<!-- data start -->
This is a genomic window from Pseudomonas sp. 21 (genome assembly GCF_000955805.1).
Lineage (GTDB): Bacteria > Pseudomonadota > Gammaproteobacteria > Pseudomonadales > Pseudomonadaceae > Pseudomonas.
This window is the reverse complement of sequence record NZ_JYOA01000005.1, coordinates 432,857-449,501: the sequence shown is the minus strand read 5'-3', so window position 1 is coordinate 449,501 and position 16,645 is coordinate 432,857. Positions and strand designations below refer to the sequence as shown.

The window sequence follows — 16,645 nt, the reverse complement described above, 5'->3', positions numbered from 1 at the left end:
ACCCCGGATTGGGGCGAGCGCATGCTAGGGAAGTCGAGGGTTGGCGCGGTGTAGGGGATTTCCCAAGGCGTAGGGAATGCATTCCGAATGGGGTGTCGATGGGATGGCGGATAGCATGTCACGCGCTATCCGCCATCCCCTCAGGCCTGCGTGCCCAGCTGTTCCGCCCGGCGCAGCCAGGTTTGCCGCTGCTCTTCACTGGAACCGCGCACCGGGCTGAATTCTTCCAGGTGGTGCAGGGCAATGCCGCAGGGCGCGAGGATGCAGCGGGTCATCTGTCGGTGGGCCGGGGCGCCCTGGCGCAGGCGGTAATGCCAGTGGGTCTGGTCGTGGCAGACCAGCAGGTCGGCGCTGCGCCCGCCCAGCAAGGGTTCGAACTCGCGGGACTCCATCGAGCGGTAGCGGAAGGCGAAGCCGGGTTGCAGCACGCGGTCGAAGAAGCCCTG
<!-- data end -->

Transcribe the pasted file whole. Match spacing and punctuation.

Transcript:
This is a genomic window from Pseudomonas sp. 21 (genome assembly GCF_000955805.1).
Lineage (GTDB): Bacteria > Pseudomonadota > Gammaproteobacteria > Pseudomonadales > Pseudomonadaceae > Pseudomonas.
This window is the reverse complement of sequence record NZ_JYOA01000005.1, coordinates 432,857-449,501: the sequence shown is the minus strand read 5'-3', so window position 1 is coordinate 449,501 and position 16,645 is coordinate 432,857. Positions and strand designations below refer to the sequence as shown.

The window sequence follows — 16,645 nt, the reverse complement described above, 5'->3', positions numbered from 1 at the left end:
ACCCCGGATTGGGGCGAGCGCATGCTAGGGAAGTCGAGGGTTGGCGCGGTGTAGGGGATTTCCCAAGGCGTAGGGAATGCATTCCGAATGGGGTGTCGATGGGATGGCGGATAGCATGTCACGCGCTATCCGCCATCCCCTCAGGCCTGCGTGCCCAGCTGTTCCGCCCGGCGCAGCCAGGTTTGCCGCTGCTCTTCACTGGAACCGCGCACCGGGCTGAATTCTTCCAGGTGGTGCAGGGCAATGCCGCAGGGCGCGAGGATGCAGCGGGTCATCTGTCGGTGGGCCGGGGCGCCCTGGCGCAGGCGGTAATGCCAGTGGGTCTGGTCGTGGCAGACCAGCAGGTCGGCGCTGCGCCCGCCCAGCAAGGGTTCGAACTCGCGGGACTCCATCGAGCGGTAGCGGAAGGCGAAGCCGGGTTGCAGCACGCGGTCGAAGAAGCCCTG